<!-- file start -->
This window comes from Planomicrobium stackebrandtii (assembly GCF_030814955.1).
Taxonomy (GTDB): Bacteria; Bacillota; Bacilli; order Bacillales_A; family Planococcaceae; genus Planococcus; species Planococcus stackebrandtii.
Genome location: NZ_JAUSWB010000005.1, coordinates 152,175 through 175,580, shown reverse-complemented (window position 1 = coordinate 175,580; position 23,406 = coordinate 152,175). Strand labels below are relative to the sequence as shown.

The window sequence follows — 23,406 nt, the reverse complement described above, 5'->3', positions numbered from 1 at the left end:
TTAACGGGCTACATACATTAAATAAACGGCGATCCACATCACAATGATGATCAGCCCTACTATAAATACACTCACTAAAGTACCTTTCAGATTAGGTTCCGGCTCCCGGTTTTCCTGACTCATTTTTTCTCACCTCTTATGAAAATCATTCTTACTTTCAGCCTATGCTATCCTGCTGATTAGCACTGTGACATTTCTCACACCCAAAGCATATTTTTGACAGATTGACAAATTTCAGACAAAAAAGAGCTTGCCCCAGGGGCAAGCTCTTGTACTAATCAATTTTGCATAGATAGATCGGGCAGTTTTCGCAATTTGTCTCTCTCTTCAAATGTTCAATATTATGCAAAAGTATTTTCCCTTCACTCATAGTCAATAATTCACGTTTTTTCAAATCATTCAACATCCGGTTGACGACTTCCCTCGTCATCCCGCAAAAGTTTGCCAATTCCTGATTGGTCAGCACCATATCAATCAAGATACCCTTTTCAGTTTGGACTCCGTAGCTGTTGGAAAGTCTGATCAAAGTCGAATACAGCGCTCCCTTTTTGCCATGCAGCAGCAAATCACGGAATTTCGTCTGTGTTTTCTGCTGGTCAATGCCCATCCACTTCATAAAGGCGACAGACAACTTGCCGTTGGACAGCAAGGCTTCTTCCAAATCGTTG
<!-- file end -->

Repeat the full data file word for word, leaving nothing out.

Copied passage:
This window comes from Planomicrobium stackebrandtii (assembly GCF_030814955.1).
Taxonomy (GTDB): Bacteria; Bacillota; Bacilli; order Bacillales_A; family Planococcaceae; genus Planococcus; species Planococcus stackebrandtii.
Genome location: NZ_JAUSWB010000005.1, coordinates 152,175 through 175,580, shown reverse-complemented (window position 1 = coordinate 175,580; position 23,406 = coordinate 152,175). Strand labels below are relative to the sequence as shown.

The window sequence follows — 23,406 nt, the reverse complement described above, 5'->3', positions numbered from 1 at the left end:
TTAACGGGCTACATACATTAAATAAACGGCGATCCACATCACAATGATGATCAGCCCTACTATAAATACACTCACTAAAGTACCTTTCAGATTAGGTTCCGGCTCCCGGTTTTCCTGACTCATTTTTTCTCACCTCTTATGAAAATCATTCTTACTTTCAGCCTATGCTATCCTGCTGATTAGCACTGTGACATTTCTCACACCCAAAGCATATTTTTGACAGATTGACAAATTTCAGACAAAAAAGAGCTTGCCCCAGGGGCAAGCTCTTGTACTAATCAATTTTGCATAGATAGATCGGGCAGTTTTCGCAATTTGTCTCTCTCTTCAAATGTTCAATATTATGCAAAAGTATTTTCCCTTCACTCATAGTCAATAATTCACGTTTTTTCAAATCATTCAACATCCGGTTGACGACTTCCCTCGTCATCCCGCAAAAGTTTGCCAATTCCTGATTGGTCAGCACCATATCAATCAAGATACCCTTTTCAGTTTGGACTCCGTAGCTGTTGGAAAGTCTGATCAAAGTCGAATACAGCGCTCCCTTTTTGCCATGCAGCAGCAAATCACGGAATTTCGTCTGTGTTTTCTGCTGGTCAATGCCCATCCACTTCATAAAGGCGACAGACAACTTGCCGTTGGACAGCAAGGCTTCTTCCAAATCGTTG